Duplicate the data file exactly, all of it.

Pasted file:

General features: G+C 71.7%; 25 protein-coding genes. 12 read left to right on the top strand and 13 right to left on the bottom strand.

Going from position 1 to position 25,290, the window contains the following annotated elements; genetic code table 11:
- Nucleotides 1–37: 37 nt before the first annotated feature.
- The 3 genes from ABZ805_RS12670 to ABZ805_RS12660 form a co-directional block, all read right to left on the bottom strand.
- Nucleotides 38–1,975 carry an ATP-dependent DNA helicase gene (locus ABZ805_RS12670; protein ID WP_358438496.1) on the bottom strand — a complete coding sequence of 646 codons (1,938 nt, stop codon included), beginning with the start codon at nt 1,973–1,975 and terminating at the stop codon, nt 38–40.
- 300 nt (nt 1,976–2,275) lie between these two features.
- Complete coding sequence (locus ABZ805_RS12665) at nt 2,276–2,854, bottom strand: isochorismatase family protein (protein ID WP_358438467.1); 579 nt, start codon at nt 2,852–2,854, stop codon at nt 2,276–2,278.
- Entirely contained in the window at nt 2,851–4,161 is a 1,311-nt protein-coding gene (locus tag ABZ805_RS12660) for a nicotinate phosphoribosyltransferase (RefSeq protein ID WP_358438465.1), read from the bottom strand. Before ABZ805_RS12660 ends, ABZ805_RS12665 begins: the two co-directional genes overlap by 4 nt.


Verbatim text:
General features: G+C 71.7%; 25 protein-coding genes. 12 read left to right on the top strand and 13 right to left on the bottom strand.

Going from position 1 to position 25,290, the window contains the following annotated elements; genetic code table 11:
- Nucleotides 1–37: 37 nt before the first annotated feature.
- The 3 genes from ABZ805_RS12670 to ABZ805_RS12660 form a co-directional block, all read right to left on the bottom strand.
- Nucleotides 38–1,975 carry an ATP-dependent DNA helicase gene (locus ABZ805_RS12670; protein ID WP_358438496.1) on the bottom strand — a complete coding sequence of 646 codons (1,938 nt, stop codon included), beginning with the start codon at nt 1,973–1,975 and terminating at the stop codon, nt 38–40.
- 300 nt (nt 1,976–2,275) lie between these two features.
- Complete coding sequence (locus ABZ805_RS12665) at nt 2,276–2,854, bottom strand: isochorismatase family protein (protein ID WP_358438467.1); 579 nt, start codon at nt 2,852–2,854, stop codon at nt 2,276–2,278.
- Entirely contained in the window at nt 2,851–4,161 is a 1,311-nt protein-coding gene (locus tag ABZ805_RS12660) for a nicotinate phosphoribosyltransferase (RefSeq protein ID WP_358438465.1), read from the bottom strand. Before ABZ805_RS12660 ends, ABZ805_RS12665 begins: the two co-directional genes overlap by 4 nt.